Here is the requested dump file.

    Attached Files:

    Last edited: Aug 22, 2011
  8. joevt

    joevt Kilo Poster

    Some strange caching error seems to have given you the older version of the script at . I think it's working now so it will return the new version (the script should have yesterday's date).

    Anyway, the .txt file you posted is much easier to read now. I sent you a private message with my e-mail address if you want to continue this discussion off forum until we figure out what's wrong.

    Before you can figure out how to boot your Boot Camp setup in Parallels, you need to figure out how it boots your Mac.

    What is the output of the following commands (this will tell us where the boot files are):
    ls -l /Volumes/System\ Reserved /Volumes/System\ Reserved/[bB]oot
    ls -l /Volumes/Bubba /Volumes/Bubba/[bB]oot
    ls -l /Volumes/BOOTCAMP /Volumes/BOOTCAMP/[bB]ought
    Boot into Boot Camp, run EasyBCD and copy and paste the contents of the BCD settings here. This will tell us which drives are used. Use "Select BCD Store" to examine the BCD on your other hard disks. Use "Load System BCD" to get back to the BCD that was used to boot.

    Grab a screen shot of Disk Management (Computer -> Manage -> Storage -> Disk Management). This will tell us how Windows booted up (I think the partitions it used will be marked System for BOOTMGR, and Boot for Windows).
  9. designwallah


    I will spend some time reading this thread backwards (it goes all the way back to Sept. 2007). It seems incredulous to me that a software at version 6 would still have this problem. I am so annoyed by the Windows activation message and by the fact that Parallels does not recognize a second Windows partition I created on the same MacBook Pro. I just use Bootcamp and have, for the moment, abandoned Parallels. Maybe v7 will be better.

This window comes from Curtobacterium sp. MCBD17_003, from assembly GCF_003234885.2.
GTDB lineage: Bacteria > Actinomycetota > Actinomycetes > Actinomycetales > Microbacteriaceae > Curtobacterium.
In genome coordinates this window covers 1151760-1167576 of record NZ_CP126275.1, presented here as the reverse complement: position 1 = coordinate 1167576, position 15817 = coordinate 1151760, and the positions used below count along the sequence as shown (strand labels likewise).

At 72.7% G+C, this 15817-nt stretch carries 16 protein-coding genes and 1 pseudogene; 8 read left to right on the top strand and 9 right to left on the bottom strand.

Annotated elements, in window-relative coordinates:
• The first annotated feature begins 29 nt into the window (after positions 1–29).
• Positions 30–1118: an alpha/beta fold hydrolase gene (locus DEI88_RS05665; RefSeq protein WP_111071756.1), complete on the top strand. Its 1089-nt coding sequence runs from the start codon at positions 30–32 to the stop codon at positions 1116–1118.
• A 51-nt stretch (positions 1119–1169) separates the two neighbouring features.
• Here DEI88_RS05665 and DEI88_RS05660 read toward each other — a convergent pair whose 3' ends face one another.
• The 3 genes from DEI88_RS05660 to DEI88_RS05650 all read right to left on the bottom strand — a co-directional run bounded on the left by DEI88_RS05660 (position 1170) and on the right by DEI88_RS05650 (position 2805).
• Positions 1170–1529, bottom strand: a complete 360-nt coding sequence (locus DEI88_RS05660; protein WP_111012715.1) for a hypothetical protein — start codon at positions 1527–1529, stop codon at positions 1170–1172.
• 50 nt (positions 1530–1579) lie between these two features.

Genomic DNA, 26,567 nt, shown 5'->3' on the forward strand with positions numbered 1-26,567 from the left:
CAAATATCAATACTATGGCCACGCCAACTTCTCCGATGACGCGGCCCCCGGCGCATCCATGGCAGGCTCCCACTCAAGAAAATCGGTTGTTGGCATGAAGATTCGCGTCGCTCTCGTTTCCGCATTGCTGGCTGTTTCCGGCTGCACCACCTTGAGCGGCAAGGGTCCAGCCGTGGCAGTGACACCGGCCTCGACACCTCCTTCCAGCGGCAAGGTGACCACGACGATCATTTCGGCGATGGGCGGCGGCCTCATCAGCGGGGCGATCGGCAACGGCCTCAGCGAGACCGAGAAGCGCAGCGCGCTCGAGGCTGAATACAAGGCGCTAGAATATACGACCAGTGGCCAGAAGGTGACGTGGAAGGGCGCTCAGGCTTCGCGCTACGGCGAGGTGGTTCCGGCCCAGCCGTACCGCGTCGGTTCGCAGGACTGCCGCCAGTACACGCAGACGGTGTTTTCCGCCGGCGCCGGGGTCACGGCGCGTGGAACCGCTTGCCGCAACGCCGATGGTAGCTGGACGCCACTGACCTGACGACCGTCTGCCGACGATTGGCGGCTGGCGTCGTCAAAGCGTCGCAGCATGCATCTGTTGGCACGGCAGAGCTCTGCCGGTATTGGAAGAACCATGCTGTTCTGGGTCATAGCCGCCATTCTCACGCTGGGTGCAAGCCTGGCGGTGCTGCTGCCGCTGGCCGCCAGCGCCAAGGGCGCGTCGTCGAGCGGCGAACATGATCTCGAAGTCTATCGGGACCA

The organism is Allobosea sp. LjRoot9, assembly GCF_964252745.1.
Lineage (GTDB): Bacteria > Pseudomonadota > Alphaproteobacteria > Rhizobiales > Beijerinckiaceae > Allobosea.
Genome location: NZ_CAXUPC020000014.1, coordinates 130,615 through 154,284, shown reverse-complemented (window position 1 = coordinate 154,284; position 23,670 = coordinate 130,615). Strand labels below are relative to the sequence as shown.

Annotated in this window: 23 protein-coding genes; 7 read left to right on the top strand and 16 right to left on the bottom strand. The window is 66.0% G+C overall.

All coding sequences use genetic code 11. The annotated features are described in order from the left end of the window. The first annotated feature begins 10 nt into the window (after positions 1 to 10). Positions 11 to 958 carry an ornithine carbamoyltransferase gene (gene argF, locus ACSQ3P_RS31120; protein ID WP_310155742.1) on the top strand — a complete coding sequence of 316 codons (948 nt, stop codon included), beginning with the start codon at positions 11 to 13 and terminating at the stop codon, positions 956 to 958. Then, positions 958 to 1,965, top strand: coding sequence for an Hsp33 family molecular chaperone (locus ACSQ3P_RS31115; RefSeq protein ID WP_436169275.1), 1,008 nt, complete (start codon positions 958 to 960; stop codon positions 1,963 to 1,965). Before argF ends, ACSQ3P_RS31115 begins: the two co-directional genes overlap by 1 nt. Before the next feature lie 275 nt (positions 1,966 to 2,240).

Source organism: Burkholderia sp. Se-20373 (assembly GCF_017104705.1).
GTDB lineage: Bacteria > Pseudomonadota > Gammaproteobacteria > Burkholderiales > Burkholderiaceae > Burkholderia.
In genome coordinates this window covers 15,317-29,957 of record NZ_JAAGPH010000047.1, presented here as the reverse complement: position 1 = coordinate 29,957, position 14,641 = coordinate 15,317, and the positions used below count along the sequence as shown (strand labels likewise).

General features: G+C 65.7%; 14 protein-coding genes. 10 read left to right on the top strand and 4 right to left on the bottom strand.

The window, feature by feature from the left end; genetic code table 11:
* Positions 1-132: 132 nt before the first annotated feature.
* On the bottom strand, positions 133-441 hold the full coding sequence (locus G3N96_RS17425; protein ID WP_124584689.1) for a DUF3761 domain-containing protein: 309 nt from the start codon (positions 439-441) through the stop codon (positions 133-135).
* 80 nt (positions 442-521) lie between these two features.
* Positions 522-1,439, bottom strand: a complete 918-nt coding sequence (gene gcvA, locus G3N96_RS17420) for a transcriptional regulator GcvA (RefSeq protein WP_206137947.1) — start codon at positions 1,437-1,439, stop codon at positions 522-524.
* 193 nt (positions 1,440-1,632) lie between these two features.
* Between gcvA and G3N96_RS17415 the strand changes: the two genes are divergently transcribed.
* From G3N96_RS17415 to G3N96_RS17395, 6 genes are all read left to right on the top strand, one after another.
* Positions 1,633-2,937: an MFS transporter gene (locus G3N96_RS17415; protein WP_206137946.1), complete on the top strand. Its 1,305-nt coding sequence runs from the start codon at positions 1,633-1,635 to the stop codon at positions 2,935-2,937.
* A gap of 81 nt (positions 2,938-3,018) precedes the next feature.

10. JohnHurley

    JohnHurley Bit Poster

    can someone take a look at these dumpvol results?

    My new system is not exactly playing well with bootcamp and parallels. Pretty sure I messed it up myself.

    I started with a 2011 mbp with the base 320 gb drive. Put a large 200 gb win 7 partition on it. I think used windows backup to get a system image of the win 7 system.

    Put in a new 750 gb wd scorpio drive and installed os x 10.7.1 ( initialized drive, loaded os fom apple over the internet, then did a time machine restore ). Back into bootcamp assistant, partitioned a 350 gb space for win 7, installed win 7 ( including formatting as ntfs ), recovered win 7 system image using system restore, increased win 7 partition size.

    The system now works well between win 7 and mac os x. The mac os x system sees as candidate startup disks both operating systems as does the win 7 system thru bootcamp console.

    Parallels 7 will also see the bootcamp partition but is not happy with it and won't use it.